Spencer’s account too often trades depth for breadth, but one of his most trenchant themes is that it is more proper to speak of atheisms and of various species of atheist. (One wonders, therefore, why his subtitle adds a definite article to Darwin’s title.) Atheism in the sense of unbelief is probably as old as the gods—although you often had to keep your unbelief under your heretical hat if you wanted your head to remain under it as well. But there is a monster-crammed abyss between finding the notion of a creator implausible and the full-blast anti-Christianity of Nietzsche, who, as Terry Eagleton writes in Culture and the Death of God, “has a strong claim to being the first real atheist.” “The only really effective antidote to the dreariness of reading the New Atheists,” Hart has written, “is rereading Nietzsche.”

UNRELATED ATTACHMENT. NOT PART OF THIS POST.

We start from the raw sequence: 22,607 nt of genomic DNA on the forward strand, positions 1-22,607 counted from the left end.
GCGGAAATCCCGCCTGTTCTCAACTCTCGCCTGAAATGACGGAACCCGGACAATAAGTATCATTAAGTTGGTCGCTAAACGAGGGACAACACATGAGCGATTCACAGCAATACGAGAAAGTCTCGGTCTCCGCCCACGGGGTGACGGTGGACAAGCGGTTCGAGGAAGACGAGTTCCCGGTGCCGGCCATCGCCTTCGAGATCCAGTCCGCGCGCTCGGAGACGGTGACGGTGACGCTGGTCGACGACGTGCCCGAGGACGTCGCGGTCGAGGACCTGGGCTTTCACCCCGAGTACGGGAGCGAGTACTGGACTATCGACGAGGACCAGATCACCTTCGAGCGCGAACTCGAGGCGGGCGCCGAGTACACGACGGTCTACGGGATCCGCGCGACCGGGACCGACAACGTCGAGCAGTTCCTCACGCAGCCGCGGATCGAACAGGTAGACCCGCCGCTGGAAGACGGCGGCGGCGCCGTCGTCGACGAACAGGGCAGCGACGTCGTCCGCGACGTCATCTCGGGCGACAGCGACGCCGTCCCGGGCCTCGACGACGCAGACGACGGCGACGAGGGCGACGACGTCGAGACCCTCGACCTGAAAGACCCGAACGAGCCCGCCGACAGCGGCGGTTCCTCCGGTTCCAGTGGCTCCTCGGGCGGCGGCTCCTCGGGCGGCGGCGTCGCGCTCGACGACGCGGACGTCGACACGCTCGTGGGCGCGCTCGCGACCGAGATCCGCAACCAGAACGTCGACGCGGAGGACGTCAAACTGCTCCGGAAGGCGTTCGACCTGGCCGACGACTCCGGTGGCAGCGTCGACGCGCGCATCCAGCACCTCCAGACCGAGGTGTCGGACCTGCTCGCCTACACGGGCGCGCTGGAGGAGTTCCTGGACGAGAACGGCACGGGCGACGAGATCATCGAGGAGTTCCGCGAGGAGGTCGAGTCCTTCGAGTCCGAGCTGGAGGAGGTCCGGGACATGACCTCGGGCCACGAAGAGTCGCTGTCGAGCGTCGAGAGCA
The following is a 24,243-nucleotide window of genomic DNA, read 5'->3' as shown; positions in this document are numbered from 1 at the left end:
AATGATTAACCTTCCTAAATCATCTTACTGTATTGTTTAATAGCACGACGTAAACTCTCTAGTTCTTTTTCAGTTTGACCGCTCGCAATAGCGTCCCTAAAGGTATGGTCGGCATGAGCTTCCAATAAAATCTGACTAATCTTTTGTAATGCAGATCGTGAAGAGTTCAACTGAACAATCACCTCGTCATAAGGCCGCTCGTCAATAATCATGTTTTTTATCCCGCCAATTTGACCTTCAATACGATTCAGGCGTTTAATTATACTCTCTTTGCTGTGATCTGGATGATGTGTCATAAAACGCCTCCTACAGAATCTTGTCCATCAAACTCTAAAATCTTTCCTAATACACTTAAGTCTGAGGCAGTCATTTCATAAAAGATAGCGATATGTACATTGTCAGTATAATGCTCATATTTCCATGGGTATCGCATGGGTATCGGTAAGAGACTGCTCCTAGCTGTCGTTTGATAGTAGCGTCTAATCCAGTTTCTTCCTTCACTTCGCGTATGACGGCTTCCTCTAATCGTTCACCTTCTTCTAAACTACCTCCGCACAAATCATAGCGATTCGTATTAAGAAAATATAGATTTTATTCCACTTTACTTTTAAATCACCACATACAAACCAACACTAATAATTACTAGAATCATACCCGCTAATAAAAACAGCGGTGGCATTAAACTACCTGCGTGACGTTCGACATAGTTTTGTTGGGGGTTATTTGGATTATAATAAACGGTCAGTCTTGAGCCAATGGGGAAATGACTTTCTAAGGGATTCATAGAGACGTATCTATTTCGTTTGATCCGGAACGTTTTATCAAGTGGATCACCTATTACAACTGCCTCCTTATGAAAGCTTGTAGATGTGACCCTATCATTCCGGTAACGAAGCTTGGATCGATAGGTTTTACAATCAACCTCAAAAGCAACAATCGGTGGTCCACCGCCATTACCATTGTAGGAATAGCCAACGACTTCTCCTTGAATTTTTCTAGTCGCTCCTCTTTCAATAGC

Wednesday, August 27, 2014
… Atheists: The Origin of the Species by Nick Spencer, reviewed.